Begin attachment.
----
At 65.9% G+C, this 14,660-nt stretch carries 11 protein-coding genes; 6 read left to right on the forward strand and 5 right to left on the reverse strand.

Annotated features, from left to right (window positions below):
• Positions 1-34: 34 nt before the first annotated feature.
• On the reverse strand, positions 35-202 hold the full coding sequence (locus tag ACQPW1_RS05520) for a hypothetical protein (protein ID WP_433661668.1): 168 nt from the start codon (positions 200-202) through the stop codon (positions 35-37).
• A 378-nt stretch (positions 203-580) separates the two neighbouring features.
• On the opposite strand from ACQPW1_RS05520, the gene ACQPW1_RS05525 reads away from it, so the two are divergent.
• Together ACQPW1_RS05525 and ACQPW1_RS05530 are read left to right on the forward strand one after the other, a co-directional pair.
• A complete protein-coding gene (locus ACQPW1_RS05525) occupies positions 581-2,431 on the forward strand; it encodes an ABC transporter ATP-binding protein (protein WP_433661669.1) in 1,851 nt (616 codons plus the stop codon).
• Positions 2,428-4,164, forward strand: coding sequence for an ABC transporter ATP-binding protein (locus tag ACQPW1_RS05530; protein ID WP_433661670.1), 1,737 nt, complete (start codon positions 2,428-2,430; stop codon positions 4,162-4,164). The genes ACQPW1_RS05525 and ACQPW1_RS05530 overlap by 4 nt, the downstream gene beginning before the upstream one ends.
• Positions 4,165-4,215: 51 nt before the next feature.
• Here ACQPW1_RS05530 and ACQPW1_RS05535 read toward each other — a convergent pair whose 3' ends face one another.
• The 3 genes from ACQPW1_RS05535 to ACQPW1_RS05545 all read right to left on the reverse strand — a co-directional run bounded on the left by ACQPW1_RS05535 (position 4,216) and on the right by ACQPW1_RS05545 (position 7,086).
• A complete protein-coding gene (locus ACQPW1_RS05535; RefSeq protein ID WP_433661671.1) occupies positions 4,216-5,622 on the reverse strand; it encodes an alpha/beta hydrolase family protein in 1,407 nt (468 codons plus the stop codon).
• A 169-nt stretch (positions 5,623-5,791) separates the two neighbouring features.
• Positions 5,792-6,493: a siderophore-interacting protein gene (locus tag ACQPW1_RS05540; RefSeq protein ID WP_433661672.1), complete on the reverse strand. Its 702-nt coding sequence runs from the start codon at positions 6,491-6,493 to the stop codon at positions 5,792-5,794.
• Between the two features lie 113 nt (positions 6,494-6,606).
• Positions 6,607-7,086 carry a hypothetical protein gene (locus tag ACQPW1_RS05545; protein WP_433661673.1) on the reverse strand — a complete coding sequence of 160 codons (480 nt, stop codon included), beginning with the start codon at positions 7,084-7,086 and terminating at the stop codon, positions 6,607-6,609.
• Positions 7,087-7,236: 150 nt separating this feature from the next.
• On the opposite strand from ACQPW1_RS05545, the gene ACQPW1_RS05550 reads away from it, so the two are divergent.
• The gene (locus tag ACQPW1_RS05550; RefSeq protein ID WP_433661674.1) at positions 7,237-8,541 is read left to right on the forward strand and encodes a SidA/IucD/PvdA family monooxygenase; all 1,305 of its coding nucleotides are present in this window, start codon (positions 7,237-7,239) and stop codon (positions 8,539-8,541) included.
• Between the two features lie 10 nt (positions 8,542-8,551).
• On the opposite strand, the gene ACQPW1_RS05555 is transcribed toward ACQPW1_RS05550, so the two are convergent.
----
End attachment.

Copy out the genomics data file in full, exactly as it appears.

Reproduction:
At 65.9% G+C, this 14,660-nt stretch carries 11 protein-coding genes; 6 read left to right on the forward strand and 5 right to left on the reverse strand.

Annotated features, from left to right (window positions below):
• Positions 1-34: 34 nt before the first annotated feature.
• On the reverse strand, positions 35-202 hold the full coding sequence (locus tag ACQPW1_RS05520) for a hypothetical protein (protein ID WP_433661668.1): 168 nt from the start codon (positions 200-202) through the stop codon (positions 35-37).
• A 378-nt stretch (positions 203-580) separates the two neighbouring features.
• On the opposite strand from ACQPW1_RS05520, the gene ACQPW1_RS05525 reads away from it, so the two are divergent.
• Together ACQPW1_RS05525 and ACQPW1_RS05530 are read left to right on the forward strand one after the other, a co-directional pair.
• A complete protein-coding gene (locus ACQPW1_RS05525) occupies positions 581-2,431 on the forward strand; it encodes an ABC transporter ATP-binding protein (protein WP_433661669.1) in 1,851 nt (616 codons plus the stop codon).
• Positions 2,428-4,164, forward strand: coding sequence for an ABC transporter ATP-binding protein (locus tag ACQPW1_RS05530; protein ID WP_433661670.1), 1,737 nt, complete (start codon positions 2,428-2,430; stop codon positions 4,162-4,164). The genes ACQPW1_RS05525 and ACQPW1_RS05530 overlap by 4 nt, the downstream gene beginning before the upstream one ends.
• Positions 4,165-4,215: 51 nt before the next feature.
• Here ACQPW1_RS05530 and ACQPW1_RS05535 read toward each other — a convergent pair whose 3' ends face one another.
• The 3 genes from ACQPW1_RS05535 to ACQPW1_RS05545 all read right to left on the reverse strand — a co-directional run bounded on the left by ACQPW1_RS05535 (position 4,216) and on the right by ACQPW1_RS05545 (position 7,086).
• A complete protein-coding gene (locus ACQPW1_RS05535; RefSeq protein ID WP_433661671.1) occupies positions 4,216-5,622 on the reverse strand; it encodes an alpha/beta hydrolase family protein in 1,407 nt (468 codons plus the stop codon).
• A 169-nt stretch (positions 5,623-5,791) separates the two neighbouring features.
• Positions 5,792-6,493: a siderophore-interacting protein gene (locus tag ACQPW1_RS05540; RefSeq protein ID WP_433661672.1), complete on the reverse strand. Its 702-nt coding sequence runs from the start codon at positions 6,491-6,493 to the stop codon at positions 5,792-5,794.
• Between the two features lie 113 nt (positions 6,494-6,606).
• Positions 6,607-7,086 carry a hypothetical protein gene (locus tag ACQPW1_RS05545; protein WP_433661673.1) on the reverse strand — a complete coding sequence of 160 codons (480 nt, stop codon included), beginning with the start codon at positions 7,084-7,086 and terminating at the stop codon, positions 6,607-6,609.
• Positions 7,087-7,236: 150 nt separating this feature from the next.
• On the opposite strand from ACQPW1_RS05545, the gene ACQPW1_RS05550 reads away from it, so the two are divergent.
• The gene (locus tag ACQPW1_RS05550; RefSeq protein ID WP_433661674.1) at positions 7,237-8,541 is read left to right on the forward strand and encodes a SidA/IucD/PvdA family monooxygenase; all 1,305 of its coding nucleotides are present in this window, start codon (positions 7,237-7,239) and stop codon (positions 8,539-8,541) included.
• Between the two features lie 10 nt (positions 8,542-8,551).
• On the opposite strand, the gene ACQPW1_RS05555 is transcribed toward ACQPW1_RS05550, so the two are convergent.